Effects of two components of syntax on rote verbal learning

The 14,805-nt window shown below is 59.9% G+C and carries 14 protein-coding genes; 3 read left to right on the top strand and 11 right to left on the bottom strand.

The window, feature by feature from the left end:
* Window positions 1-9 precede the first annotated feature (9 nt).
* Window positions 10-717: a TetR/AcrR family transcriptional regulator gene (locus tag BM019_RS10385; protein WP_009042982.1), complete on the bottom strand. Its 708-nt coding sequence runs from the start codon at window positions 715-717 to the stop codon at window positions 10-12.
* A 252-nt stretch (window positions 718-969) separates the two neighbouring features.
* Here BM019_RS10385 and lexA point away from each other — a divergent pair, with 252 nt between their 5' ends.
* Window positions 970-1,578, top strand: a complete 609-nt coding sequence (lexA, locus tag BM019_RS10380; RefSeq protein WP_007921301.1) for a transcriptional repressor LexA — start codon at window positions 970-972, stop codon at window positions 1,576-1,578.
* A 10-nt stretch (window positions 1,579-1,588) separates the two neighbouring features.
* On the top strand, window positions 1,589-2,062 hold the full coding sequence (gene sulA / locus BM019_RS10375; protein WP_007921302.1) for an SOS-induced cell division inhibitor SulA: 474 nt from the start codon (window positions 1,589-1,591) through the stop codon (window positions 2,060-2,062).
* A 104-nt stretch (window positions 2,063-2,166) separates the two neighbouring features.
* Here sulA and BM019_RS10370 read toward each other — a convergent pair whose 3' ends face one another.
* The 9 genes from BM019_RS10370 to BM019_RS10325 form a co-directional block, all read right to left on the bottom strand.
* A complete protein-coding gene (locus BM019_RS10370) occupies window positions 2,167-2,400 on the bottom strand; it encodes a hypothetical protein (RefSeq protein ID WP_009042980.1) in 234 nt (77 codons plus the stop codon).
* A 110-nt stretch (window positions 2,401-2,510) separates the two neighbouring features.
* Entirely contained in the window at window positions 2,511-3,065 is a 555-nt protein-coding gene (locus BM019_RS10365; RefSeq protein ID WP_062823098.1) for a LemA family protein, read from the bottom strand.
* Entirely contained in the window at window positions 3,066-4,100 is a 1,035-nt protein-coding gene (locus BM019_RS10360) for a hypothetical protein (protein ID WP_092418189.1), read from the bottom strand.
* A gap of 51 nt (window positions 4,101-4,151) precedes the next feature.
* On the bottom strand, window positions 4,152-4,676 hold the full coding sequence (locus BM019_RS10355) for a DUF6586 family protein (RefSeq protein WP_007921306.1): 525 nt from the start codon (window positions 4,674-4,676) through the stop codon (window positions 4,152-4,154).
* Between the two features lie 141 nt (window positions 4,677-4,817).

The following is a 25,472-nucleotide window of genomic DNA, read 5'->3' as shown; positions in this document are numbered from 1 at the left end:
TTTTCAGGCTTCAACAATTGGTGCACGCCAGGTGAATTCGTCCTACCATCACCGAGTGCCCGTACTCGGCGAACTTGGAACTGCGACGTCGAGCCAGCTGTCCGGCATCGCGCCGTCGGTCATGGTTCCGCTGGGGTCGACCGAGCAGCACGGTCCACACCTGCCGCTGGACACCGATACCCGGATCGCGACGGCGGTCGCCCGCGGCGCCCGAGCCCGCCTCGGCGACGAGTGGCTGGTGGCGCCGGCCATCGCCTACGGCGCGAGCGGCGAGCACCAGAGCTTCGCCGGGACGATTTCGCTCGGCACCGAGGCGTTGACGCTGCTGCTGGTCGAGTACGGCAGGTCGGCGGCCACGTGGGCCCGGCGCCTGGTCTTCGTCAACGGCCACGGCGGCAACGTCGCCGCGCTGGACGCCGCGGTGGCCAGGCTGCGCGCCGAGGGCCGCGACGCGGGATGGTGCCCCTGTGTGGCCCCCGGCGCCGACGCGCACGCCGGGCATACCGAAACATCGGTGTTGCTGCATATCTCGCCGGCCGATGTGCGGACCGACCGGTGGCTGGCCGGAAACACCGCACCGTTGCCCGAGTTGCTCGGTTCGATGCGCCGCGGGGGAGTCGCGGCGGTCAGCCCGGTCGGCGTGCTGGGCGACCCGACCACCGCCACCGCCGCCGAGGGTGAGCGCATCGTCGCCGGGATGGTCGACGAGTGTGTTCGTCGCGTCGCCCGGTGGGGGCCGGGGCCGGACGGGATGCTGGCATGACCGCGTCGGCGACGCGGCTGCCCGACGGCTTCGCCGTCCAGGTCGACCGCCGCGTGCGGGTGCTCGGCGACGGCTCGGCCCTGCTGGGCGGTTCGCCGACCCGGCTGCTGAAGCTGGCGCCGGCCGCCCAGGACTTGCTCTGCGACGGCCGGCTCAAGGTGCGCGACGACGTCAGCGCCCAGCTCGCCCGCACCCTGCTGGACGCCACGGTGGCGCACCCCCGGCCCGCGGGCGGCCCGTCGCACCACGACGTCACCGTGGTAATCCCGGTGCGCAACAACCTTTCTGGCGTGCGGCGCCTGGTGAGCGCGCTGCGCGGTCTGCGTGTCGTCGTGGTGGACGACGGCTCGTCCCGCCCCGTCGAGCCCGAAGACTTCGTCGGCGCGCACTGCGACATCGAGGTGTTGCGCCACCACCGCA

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<ul><li><p>Effects of two components of syntax on rote verbal learning </p><p>Effects of syntactical structure on rote learning of verbal strings were studied by introducing orthogonally two compo-nents, grammatical endings and function words, into an initial string of eve syllables. With both components present, the string had the form of a complete sentence. Presence of either component of structure produced reliable facilitation, but the two did not interact. Additivity of the effects was interpreted as evidence against the hypothesis that the sen-tence functions as a unitary pattern or schema. </p><p>Recent research on the acquisition of grammatically structured verbal materials (Miller &amp; Selfridge, 1950; Epstein, 1961, 1962; Marks &amp; Miller, 1964) has shown a generally facilitative effect with respect to "unstruc-tured" controls which are typically random permuta-tions of the experimental strings. Such results are relatively uninformative in themselves, since they have such high prior probability, but the interpretations accorded them do raise certain interesting theoretical questions. It is sometimes assumed that the sentence, by virtue of its structure, constitutes a psychological unit, pattern, or schema, and that this is the basis for improved performance, a notion which may be termed the pattern hypothesis. Thus, Epstein (1962) concludes, "Instead, the effect seems to depend on the structural character of the series perceived as a unit, Le., generalized linguistic form rather than sequential or semantic associations." </p><p>It is also conceivable, however, that all or part of the facilitation attributable to structure in the sense of syntax occurs at a much lower level. The presence of grammatical "tags" or endings, and function words such as articles, prepositions, conjunctions, or copulae, may serve to group elements of the sequence into familiar, recognizable, or encodable subsequences or "chunks" of a much smaller length than that of the sentence, perhaps at the level of phrase structure or even of word pairs. This proposition will be referred to as the component hypothesis. </p><p>This experiment was designed to distinguish between the pattern and component hypotheses by studying the acquiSition of materials constructed by systematic variation of an initial neutral string of CVC syllables. Certain CVCs of this string were replaced by gram-matical endings, function words, or other CVCsof meaningfulness rated as equal to that of the grammatical elements, according to a factorial scheme. Since it might also be conjectured that if response to the sen-tence 3tructure as a whole is an important part of the process when such structure is present, thenpresenta-tion of the sequence in its accustomed way, namely </p><p>Psychoo. Sci., 1966, Vol. 6 (12) </p><p>WILLIAM BOGARTZ AND MARTIN ARLINSKY UNIVERSITY OF KANSAS </p><p>horizontally with an initial capital letter and a final period, would serve to cue this response, the method of presentation was included as a variable in the experi-ment. As control, the strings were presented vertically oriented, with neither capital nor period. </p><p>Under these conditions, then, there were two contrasts of primary interest. First, the pattern hypothesis would imply a significant interaction between presence of endings and presence of function words, since when both were present, the sequence had the form of a com-plete sentence. If there is response to the sentence as SUCh, then the facilitation in this condition should be greater than the sum of the two component effects. Second, the pattern hypothesis would also imply that the aforementioned interaction would be enhanced when presentation was horizontal, leading to a three-factor interaction in the analysis. Under the component hypoth-esis, all effects should be additive. Method </p><p>Each of 90 undergraduate Ss learned one of the nine sequences shown in Table 1 to a criterion of one per-fect reproduction. Materials were constructed as fol-lows: (a) Sequence 1 was composed of 15 CVCs from Noble's (1961) list, with mean!!!' = 2.53; (b) Sequences 2-9 were formed from sequence 1 by replacing syl-lables 1, 6, and 11 either by function words or by CVCs equal in meaningfulness to those function words (Fac-tor A: Function), or by replacing syllables 3, 5, 8, 10, 13, and 15 by grammatical endings or by CVCs of equal meaningfulness (Factor B: Endings); (c) the sequences were typed on 5 in. x 8 in. cards, either horizontally, as in Table 1, or vertically, with initial capital and final period omitted (Factor C: Presentation). Each trial consisted of a 10 sec. exposure of the stim-ulus card, followed by a 25 sec. test interval, during which S was required to write down as much of the sequence as he could on a response sheet with nine equal blanks, arranged either horizontally or vertically </p><p>Table 1. Experimental strings and levels of factors A and B* </p><p>String Levels </p><p>1. Pab tuldaw zagbis kor vamjiv daspek rog nertov sotlef. 00 2. Pab tu I fay zagtok kor vampen daswol rog nerpi I sotlaz. 01 3. Pab tu lest zagity kor yarning dasily rag nerful satian. 02 4. Det tuldaw zagbi s sui vamjiv daspek jan nertav sotlef. 10 5. Det tu I fay zagtok sui vampen daswal jan nerpil sotlaz. 11 6. Det tu lest zagity sui vaming dasily jan nerful sot ian. 12 7. The tuldaw zagbis was vamjiv daspek for nertov sotlef. 20 8. The tulfay zagtok was vampen daswol for nerpil sotlaz. 21 9. The tulest zagity was yarning dasily for nerful sotion. 22 </p><p>* See text jor explanation. </p><p>517 </p></li><li><p>Table 2. Mean trials to criterion, total errors to criterion and errors on root CVCs, as a function of presence or absence of actual grammatical endings and function words. </p><p>Function words Absent Present </p><p>Endings Absent Present Absent Present </p><p>Trials 12.80 10.10 10.20 4.00 Total errors 55.93 38.25 38.30 11.10 Root errors 38.22 24.75 27.05 7.50 </p><p>in accordance with Factor C. The complete experi-mental design was therefore 3 by 3 by 2, and was run in five randomized blocks of 18 Ss. Table 1 indicates the assignment of each of the nine stimulus strings to a combination of levels of factors A and B, in that order, by a two-digit number, with 0 corresponding to the original CVCs, 1 to replacement by CVCs of equal meaningfulness to the grammatical elements, as rated by independent judges according to Noble's (1957, 1961) methods, and 2 to replacement by the actual function word or ending. Results and Discussion </p><p>Mean trials to criterion, errors to criterion, and errors on "root" CVCs, as a function of presence or absence of the actual endings and function words, are presented in Table 2. Root CVCs, which were elements 2, 4, 7, 9, 12, and 14 of the experimental strings, re-mained invariant over all conditions, and were so named because they were the first elements of the two-syllable compounds of which the endings, when present, were the second elements. Errors on these syllables were counted separately as a check on the possibility that the effects of the presence of grammatical elements were confined to performance on those elements them-selves. The data in Table 2 are averaged over method of presentation and, where applicable, the two types of control CVCs, neither of which variables were sig-nificant sources of variance. </p><p>Analyses of variance of the three dependent variables revealed only two significant contrasts, namely, the difference between presence and absence of the actual endings and the difference between presence and absence of the actual function words. This was true of errors on root CVCs as well as total errors and trials to criterion, indicating that the facilitation which oc-curred was spread over all elements of the experimental strings. For Endings, F= 14.86, 13.94, 18.23, df= 1/68, for trials to criterion, errors to criterion, and errors on root CVCs, respectively. For Function, the corre-sponding values of F were 14.10, 13.87, and 13.22, df= 1/68. Probabilities associated with values greater than these were all less than .001. The interaction between the two contrasts was not significant at the .05 level, F=2.71j df=1/68j p&gt;.10, for trialstocriter-ion, and F&lt; I, df= 1/68, for errors to criterion and errors on root CVc::::s. None of the other contrasts, including the interaction of Endings, Function, and Presentation, were of appreciable magnitude. </p><p>518 </p><p>Because of the theoretical importance of the inter-action of Endings and Function, and since the experi-mental design permitted only ten replications of string number 9, which represented the condition in which both function words and endings were present, so that the possibility of a peculiar sample could not be ruled out, it was decided that further replication of this condition was desirable. Twenty more Ss were accord-ingly run on string 9. Mean trials to criterion and errors to criterion were 3.45 and 7.82 for horizontal presentation, and 4.70 and 11.20 for vertical presenta-tion, respectively. The corresponding means for the original 10 Ss were 3.70, 8.33 horizontal, and 4.70, 15.67 vertical. The stability of these means over the two samples makes it appear likely that there was a small but consistent effect of method of presentation on string 9, considered alone. The questionofpeculiar-ity of the original sample was, however, answered in the negative, so that it must be concluded that the analysis was accurate and that there was no appreciable interaction between presence of endings and presence of function words in the experimental strings. </p><p>Leaving aside the question of truth of a null hypoth-esis, it may be asserted that while it is possible that the pattern effect is not strictly zero, it is certainly not of the same order of magnitude as the component effects, and consequently is not to be assigned a primary explanatory role. It is concluded, therefore, that in the present conditions, the facilitation produced by syntac-tical structure occurred at or below the level of the phrase, and was not significantly increased by the presence of a complete sentence. It is important to note, however, that this conclusion is specific to the effects of syntax. A quick extrapolation to situations in which true sentences are learned is likely to be in-correct, since sentences in the ordinary language are structured semantically and conceptually, as well as syntactically. Under such conditions it is entirely pos-sible that pattern effects might be observed, even if the sequence in question were syntactically imperfect, as might occur in telegraphic speech or similar distor-tions which preserve the sense of the sequence. </p><p>References Epstein, W. The influence of syntactical structure on learning. </p><p>Amer.J. PS1Jchol., 1961, 7.4, 80-85. Epstein, W. A further study of the influence of syntactical structure </p><p>on learning. Amer. J. Psychol., 1962,75, 121-126. Marks, L. E., &amp; Miller, G. A. The role of semantic and syntactic </p><p>constraints in the memorization of English sentences. J. verbal Learn. verbal Behav., 1964, 3, 1-5. </p><p>Miller, G .. A., &amp; Selfridge, J. A. Verbal context and the recall of meaningful material. Amer.J. Psychol., 1953, 63, 176-185. </p><p>Noble, C. E., Stockwell, F. E., &amp; Pryer, M. W. Meaningfulness (m') and association value (a) in paired-associate syllable learn-ing. Psychol. Rep., 1957, 3, 441-452. </p><p>Noble, C. E. Measurements of association value (a), rated associa-tions (a'), and scales meaningfulness (m') for the 2100 eve com-binations of the English alphabet. Psycho/' Rep. Monogr. Suppl. 3-VB, 1961. </p><p>Psychon. Sci., 1966, Vol. 6 (12) </p><p> /ColorImageDict &gt; /JPEG2000ColorACSImageDict &gt; /JPEG2000ColorImageDict &gt; /AntiAliasGrayImages false /CropGrayImages true /GrayImageMinResolution 150 /GrayImageMinResolutionPolicy /Warning /DownsampleGrayImages true /GrayImageDownsampleType /Bicubic /GrayImageResolution 150 /GrayImageDepth -1 /GrayImageMinDownsampleDepth 2 /GrayImageDownsampleThreshold 1.50000 /EncodeGrayImages true /GrayImageFilter /DCTEncode /AutoFilterGrayImages true /GrayImageAutoFilterStrategy /JPEG /GrayACSImageDict &gt; /GrayImageDict &gt; /JPEG2000GrayACSImageDict &gt; /JPEG2000GrayImageDict &gt; /AntiAliasMonoImages false /CropMonoImages true /MonoImageMinResolution 1200 /MonoImageMinResolutionPolicy /Warning /DownsampleMonoImages true /MonoImageDownsampleType /Bicubic /MonoImageResolution 600 /MonoImageDepth -1 /MonoImageDownsampleThreshold 1.50000 /EncodeMonoImages true /MonoImageFilter /CCITTFaxEncode /MonoImageDict &gt; /AllowPSXObjects false /CheckCompliance [ /PDFA1B:2005 ] /PDFX1aCheck false /PDFX3Check false /PDFXCompliantPDFOnly false /PDFXNoTrimBoxError true /PDFXTrimBoxToMediaBoxOffset [ 0.00000 0.00000 0.00000 0.00000 ] /PDFXSetBleedBoxToMediaBox true /PDFXBleedBoxToTrimBoxOffset [ 0.00000 0.00000 0.00000 0.00000 ] /PDFXOutputIntentProfile (sRGB IEC61966-2.1) /PDFXOutputConditionIdentifier () /PDFXOutputCondition () /PDFXRegistryName () /PDFXTrapped /False</p><p> /CreateJDFFile false /Description &gt;&gt;&gt; setdistillerparams&gt; setpagedevice</p></li></ul>